Prachi Patel

– Ten Step Vagharelo Bhaat –

fried rice, prepared with turmeric and vegetables
often served with a side of plain yogurt

(1) Flip the switch, twist the knob. The yellow bulb over the strip of kitchen in your one bedroom apartment will flicker on; a hiss of gas and a halo of blue flames will erupt over the stove.

(2) Tip the oil. Let it spill, enough to coat the bottom of the blackened pot. Creak open the cabinet under the sink. Stick your arm in and rummage until your hand grasps the round dabho of masalas, the metal cool against your palm. Inside, you will see bowls of cumin, turmeric, and mustard seeds nestled around a tin of red chili powder.

(3) You watched two years ago, before you left home again, as your mother measured out spoonfuls of spice for you. She reached for the plastic bins stored so high, you can only reach them by hoisting your body onto the granite countertop. For each dish, the masalas are the same, she said with a laugh, her tight curls shaking. Learn them, and you can make anything.

(4) She is right: cooking is malleable— but laden with patterns that work. Now, you wonder if this is the immigrant way: teach your tongue to cradle the English, learn the anthems of excuse me and please and thank you, educate yourself, choose a responsible career, marry wisely, and you, too, can become anything.

(5) Heat the oil to begin the vaghar. To vhagar is to renew. If our rice, our rotli, our savory cake-like dhoklas, our handvo sits in the fridge for more than a day, we pull it out and vaghar it, coating it in oil and blending in fresh garlic and spice and salt, serving it as a new meal. You do not waste in this household. You transform.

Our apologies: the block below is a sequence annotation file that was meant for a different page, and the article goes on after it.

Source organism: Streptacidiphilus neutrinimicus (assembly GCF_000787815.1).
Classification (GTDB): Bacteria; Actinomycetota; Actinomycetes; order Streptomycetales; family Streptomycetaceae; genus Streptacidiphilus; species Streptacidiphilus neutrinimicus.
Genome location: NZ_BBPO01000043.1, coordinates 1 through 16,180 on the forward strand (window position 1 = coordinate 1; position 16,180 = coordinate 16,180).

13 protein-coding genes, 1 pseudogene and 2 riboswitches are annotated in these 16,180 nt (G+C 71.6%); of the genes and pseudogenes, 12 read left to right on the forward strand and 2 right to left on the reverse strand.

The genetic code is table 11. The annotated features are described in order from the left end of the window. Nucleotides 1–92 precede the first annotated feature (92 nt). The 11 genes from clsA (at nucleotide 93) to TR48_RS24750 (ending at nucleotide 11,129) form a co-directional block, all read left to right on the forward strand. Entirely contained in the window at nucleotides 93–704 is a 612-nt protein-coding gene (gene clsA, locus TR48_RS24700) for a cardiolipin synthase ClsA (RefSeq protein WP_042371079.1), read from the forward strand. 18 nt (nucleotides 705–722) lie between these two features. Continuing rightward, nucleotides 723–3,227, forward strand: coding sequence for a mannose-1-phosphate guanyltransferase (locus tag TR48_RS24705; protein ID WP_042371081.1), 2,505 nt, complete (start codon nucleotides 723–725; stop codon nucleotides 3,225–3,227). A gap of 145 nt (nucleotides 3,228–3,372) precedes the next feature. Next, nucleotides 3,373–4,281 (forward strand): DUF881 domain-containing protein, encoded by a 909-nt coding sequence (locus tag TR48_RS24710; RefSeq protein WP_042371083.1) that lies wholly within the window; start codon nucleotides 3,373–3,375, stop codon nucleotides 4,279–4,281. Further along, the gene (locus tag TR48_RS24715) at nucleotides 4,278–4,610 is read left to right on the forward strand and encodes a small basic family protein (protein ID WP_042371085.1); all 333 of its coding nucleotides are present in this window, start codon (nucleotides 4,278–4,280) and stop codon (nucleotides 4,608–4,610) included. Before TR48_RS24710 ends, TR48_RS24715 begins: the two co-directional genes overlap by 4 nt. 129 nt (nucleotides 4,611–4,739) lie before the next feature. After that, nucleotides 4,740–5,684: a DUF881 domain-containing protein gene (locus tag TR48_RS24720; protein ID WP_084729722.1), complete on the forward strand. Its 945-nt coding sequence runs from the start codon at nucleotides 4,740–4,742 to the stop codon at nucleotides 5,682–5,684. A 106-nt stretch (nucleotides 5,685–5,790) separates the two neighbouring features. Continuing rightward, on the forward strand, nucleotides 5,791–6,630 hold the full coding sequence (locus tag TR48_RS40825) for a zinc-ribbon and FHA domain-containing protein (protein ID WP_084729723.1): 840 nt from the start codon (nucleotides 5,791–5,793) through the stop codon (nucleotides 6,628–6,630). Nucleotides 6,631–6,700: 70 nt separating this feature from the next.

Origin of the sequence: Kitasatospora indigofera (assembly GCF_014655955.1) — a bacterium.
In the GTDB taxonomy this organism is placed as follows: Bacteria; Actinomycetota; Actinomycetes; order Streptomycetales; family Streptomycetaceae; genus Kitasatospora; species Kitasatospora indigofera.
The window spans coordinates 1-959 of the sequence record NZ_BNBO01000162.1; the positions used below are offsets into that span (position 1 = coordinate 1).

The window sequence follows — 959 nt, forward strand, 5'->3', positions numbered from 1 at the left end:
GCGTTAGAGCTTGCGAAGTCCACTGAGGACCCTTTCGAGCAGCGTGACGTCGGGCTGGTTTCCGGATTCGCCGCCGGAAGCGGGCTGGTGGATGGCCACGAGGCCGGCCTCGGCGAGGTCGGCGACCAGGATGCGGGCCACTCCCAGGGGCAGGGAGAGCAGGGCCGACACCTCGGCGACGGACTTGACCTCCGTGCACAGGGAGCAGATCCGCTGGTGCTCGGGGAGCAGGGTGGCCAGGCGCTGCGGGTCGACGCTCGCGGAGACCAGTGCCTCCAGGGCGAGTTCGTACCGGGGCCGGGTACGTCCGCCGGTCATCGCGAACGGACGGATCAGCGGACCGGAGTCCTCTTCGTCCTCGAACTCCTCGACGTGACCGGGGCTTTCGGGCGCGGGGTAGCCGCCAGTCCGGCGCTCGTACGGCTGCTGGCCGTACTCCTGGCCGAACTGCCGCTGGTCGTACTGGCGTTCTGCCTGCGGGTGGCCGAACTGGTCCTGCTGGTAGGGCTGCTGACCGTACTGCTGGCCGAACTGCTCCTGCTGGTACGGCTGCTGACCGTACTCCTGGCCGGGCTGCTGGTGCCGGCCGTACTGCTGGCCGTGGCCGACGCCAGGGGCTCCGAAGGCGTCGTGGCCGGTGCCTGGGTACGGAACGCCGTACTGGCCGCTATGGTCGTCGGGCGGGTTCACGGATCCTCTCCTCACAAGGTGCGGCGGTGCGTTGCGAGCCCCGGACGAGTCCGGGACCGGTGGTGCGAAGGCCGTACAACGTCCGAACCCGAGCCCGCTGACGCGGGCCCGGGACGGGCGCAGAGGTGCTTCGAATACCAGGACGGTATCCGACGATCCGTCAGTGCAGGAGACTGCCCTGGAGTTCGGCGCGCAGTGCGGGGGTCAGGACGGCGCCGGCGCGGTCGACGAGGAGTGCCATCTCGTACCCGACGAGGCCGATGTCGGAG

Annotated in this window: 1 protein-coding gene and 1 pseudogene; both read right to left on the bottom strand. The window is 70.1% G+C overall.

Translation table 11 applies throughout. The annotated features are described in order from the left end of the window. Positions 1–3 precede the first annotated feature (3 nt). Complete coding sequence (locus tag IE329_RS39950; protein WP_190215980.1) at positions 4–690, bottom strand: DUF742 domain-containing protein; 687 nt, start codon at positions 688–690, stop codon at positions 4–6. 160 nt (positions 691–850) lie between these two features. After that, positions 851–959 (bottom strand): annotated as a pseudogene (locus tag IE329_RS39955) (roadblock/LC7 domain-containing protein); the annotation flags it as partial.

(6) Drop spoonfuls of cumin into the oil. Wait for the sizzle, for the seeds to be encased in oily froth and bubble. While you wait, open the freezer and squeeze frozen cubes of garlic from Trader Joe’s into the pot. Before the garlic burns, scrape your knife against the wooden cutting board to push in slivers of yellow onion and cubes of diced bell pepper and a handful of peanuts. Cook until the onions grow dark.

(7) Add turmeric, chili powder, coriander/cumin powder, and peanuts. Quickly, stir in the jasmine rice and quinoa you prepared in the rice cooker. Add salt, being careful to not overmix.

(8) If it still doesn’t taste right, call your mother. Put her on speakerphone. Wipe away the sweat beading on your upper lip, and explain to her how it tastes bland and god, the onions are burnt and the rice is overcooked and— add meetu, marchu and dhana jeeru, she’ll say. Don’t worry. The masalas take time to learn.

(9) Serve hot, for one. Take a picture of the yellow rice, and WhatsApp it to your family.

(10) Store leftovers in Tupperware. You are learning. Perhaps, next time, you’ll experiment— shred some fresh garlic, toss in a handful of peas. You’ll make it for your mother one day. When you take the rice to work tomorrow, your co-worker will compliment your dish. You will crack a smile, offer a spoonful, and think: this is progress.

Prachi is a writer and student based in Pittsburgh, Pennsylvania with a background in anthropology and migration. She has worked as a culture reporter for The Pitt News, and as a writer for both Sampsonia Way and Pitt Med magazine.